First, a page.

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Sugaring Season is Here!

Did you know it takes 40 gallons of maple sap to make 1 gallon of syrup? Imagine the energy required to boil down the sap which in raw form tastes like water with a hint of sweetness. Sap is, in fact, 98% water, and the sweet truth of maple syrup involves evaporating the water out of the sap to make syrup or other products such as maple candy. There are no artificial ingredients, making it a natural delicacy. Weather conditions have to be just right for sap to flow—days above freezing, nights below. Sap rises from the roots of maples during the day and flows out of taps into buckets for backyard producers and tap lines for sugar houses.

Sugaring in New England is a historic and a vital part of local economies. Native Americans introduced the art of sugaring to early settlers, and modern producers continue to improve methods of collecting and boiling/evaporating sap. A sure sign that winter is coming to a conclusion in New England is the steam seen rising from maple syrup operations. One highly regarded outfit is Ben’s Sugar Shack in Temple, New Hampshire.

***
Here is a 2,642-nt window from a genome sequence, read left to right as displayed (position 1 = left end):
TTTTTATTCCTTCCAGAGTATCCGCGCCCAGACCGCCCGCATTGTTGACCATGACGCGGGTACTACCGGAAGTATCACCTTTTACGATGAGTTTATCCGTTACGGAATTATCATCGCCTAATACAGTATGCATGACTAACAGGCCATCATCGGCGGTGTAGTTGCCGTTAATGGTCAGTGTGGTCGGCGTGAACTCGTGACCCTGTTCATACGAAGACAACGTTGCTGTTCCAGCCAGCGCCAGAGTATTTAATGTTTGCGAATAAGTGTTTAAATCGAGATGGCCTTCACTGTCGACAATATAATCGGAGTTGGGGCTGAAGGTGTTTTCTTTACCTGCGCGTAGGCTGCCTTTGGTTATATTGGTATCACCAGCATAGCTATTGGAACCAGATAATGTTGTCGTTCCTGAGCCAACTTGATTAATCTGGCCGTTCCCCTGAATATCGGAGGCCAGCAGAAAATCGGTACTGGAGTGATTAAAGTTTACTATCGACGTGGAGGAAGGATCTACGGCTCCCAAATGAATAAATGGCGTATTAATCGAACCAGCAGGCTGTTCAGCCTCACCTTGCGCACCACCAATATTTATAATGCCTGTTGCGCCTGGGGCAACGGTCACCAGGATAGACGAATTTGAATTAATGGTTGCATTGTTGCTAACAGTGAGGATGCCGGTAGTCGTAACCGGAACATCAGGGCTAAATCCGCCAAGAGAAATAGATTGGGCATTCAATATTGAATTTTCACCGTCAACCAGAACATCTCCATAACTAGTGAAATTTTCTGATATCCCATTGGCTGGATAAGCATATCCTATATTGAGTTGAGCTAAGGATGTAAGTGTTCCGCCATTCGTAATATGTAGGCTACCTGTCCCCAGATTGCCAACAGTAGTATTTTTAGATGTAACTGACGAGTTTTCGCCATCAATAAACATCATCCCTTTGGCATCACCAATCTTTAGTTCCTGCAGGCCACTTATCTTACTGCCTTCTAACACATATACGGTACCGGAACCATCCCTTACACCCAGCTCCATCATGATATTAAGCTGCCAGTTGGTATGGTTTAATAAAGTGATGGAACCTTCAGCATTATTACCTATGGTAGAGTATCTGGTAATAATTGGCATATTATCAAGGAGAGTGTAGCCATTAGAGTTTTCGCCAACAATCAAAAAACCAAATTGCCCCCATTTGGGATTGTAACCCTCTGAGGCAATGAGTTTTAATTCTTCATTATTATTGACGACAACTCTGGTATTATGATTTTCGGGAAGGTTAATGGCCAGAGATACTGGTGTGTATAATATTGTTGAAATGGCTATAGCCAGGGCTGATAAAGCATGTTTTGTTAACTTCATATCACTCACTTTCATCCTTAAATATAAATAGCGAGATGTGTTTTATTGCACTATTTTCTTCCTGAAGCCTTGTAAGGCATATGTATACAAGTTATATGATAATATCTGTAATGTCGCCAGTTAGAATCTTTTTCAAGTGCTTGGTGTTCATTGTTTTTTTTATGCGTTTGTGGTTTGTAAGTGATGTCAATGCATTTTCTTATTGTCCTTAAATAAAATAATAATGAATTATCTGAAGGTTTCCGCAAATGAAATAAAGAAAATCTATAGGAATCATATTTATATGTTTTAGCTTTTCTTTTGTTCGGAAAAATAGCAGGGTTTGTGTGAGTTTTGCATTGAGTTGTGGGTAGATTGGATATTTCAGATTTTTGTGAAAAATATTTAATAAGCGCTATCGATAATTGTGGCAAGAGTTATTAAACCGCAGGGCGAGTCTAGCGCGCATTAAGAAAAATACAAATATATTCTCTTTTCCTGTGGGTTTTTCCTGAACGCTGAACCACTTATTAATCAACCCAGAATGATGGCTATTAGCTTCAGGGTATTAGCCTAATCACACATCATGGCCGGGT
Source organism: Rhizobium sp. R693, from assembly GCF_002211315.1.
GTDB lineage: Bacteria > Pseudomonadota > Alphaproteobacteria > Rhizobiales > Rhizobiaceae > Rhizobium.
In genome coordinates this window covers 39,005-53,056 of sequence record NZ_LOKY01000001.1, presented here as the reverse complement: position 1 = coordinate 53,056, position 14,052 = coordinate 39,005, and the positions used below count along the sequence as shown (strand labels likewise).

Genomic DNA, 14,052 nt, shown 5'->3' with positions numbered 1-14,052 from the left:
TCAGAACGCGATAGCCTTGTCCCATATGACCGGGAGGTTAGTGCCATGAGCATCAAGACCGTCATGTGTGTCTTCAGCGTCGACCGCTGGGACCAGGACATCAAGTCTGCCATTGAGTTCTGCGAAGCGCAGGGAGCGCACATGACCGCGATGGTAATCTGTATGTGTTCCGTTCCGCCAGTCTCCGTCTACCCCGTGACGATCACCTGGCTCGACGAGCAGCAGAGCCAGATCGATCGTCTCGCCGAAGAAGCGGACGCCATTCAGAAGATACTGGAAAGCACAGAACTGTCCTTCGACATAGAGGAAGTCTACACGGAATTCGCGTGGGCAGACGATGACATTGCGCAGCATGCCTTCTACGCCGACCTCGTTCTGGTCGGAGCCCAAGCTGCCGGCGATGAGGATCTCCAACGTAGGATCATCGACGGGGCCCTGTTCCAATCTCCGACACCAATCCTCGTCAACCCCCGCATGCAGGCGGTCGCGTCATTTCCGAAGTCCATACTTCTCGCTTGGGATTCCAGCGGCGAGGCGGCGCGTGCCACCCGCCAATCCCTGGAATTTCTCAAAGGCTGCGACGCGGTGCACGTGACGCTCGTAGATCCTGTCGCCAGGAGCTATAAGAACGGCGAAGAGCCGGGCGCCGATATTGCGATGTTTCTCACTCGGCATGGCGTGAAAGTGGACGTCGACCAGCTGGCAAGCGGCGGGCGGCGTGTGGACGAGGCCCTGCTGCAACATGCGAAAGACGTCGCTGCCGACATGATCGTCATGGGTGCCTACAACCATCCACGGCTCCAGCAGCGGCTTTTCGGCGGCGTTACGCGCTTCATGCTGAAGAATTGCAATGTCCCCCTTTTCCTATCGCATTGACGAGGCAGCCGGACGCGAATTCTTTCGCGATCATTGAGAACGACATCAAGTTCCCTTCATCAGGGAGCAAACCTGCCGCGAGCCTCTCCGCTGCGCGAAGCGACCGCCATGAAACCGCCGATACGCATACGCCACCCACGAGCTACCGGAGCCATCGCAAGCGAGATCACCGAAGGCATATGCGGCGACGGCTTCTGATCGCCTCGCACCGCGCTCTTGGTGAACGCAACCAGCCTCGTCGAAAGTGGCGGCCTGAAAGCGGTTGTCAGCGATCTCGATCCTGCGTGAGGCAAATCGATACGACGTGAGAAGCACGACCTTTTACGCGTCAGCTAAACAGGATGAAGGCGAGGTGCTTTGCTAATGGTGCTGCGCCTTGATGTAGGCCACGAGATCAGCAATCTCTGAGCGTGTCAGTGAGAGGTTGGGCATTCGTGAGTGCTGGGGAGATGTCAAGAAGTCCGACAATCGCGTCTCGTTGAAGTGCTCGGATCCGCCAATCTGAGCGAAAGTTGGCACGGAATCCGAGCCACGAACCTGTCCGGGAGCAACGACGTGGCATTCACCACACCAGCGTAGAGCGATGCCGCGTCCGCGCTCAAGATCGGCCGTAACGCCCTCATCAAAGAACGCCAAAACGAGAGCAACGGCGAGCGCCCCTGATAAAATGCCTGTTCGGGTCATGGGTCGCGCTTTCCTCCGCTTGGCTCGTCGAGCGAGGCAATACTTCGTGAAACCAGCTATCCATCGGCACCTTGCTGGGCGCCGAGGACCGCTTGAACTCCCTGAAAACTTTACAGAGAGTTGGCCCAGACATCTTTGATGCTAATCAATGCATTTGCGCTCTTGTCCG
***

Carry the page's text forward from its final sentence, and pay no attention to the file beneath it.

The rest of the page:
Ben Fisk was 5 when he was bitten by the syrup bug, and by the time he was 15, he had won the prestigious Maple Producers Carlisle Trophy Prize for best syrup in New Hampshire. As a young adult, his business currently includes 2 sugar houses. He has successfully turned his childhood dream into a thriving business. Divine Goods offers several gift boxes which include products from Ben’s Sugar Shack. Ben’s attention to high quality, small batch products are a good fit for Divine Goods’ discerning taste—a natural partnership. See links below to order for a special loved one, or treat yourself to the liquid gold on a stack of pancakes. Yum.

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